Posted by Scott Knowlton on May 21, 2015
First, I’m sure there are some of you that look at this and think “what the heck”? PCIe being used in phones and tablet devices? How can that be? Rest assured PCIe has been used in mobile devices for a long time. Of course, laptops have been using it, but it’s also being used in phones and tablets for some time now. You may remember that PCIe with the MIPI M-PHY and say, that’s what Scott’s talking about, but no. This is the full blown PCI Express in these devices operating at 5.0GT/s and 8GT/s.
Who wants to put a PCIe PHY developed for driving backplanes and across multiple connectors into a phone? Good question! The ability to do this really comes down to managing the power in the PHY and controller in coordination with the rest of the chip design connected to a small channel. Of course, L1 substates was a huge stride to get you there, but the power needs to be reduced even further. Nobody wants their phone or tablet using up power when you are not using it, just to be dead when you need it. The interface needs to be completely off and this can be done when using L1 substates in conjunction with power gating techniques.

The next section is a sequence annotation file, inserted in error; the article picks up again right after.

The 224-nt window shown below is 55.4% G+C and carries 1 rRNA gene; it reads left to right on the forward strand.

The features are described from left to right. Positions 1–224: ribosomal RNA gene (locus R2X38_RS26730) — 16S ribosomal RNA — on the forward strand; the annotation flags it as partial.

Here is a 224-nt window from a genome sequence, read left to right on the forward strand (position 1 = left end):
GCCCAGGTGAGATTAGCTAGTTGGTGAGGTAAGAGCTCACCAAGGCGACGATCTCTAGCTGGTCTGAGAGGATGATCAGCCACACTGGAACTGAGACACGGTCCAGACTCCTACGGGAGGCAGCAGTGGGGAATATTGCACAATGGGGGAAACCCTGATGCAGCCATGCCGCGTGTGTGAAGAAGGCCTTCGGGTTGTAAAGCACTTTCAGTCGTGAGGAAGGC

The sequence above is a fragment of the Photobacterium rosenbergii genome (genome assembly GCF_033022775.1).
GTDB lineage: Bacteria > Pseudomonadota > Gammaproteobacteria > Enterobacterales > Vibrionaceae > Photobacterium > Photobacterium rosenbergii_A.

If you are developing applications, especially battery based applications that require low-power, you should take a look at our announcement today “Synopsys Announces Industry’s Lowest Power PCI Express 3.1 IP Solution”. Some highlights from the press release:
While any application can benefit from using a low power PCIe solution, battery powered mobile devices tend to gain the most with the Synopsys PCIe solution. Our customers are looking to lower the power in both active and standby modes enabling the prolonging the battery as much as possible.
For more information on the Synopsys PCIe solutions, please visit our web site.
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I’ve been involved in the development of PCI chips dating back to the NCR 53C810 and pre-1.0 versions of the PCI spec so have definitely lived the evolution of PCI Express and PCI since the very beginning! Over the years I have worked on variations of PCI, eventually moving on to architecting and leading the development of the PCI Express and PCI-X interface cores used in LSI’s line of storage RAID controller chips. For the last ten plus years I've also had the honor of serving on the PCI-SIG Board of Directors and holding a variety of officer positions. I am still involved in PCI-SIG workgroups and I present at many PCI-SIG events around the world. Back before the dawn of PCI, I received my B.S.E.E. from Rice University, and hold over two dozen U.S. Patents, many of which relate to PCI technology.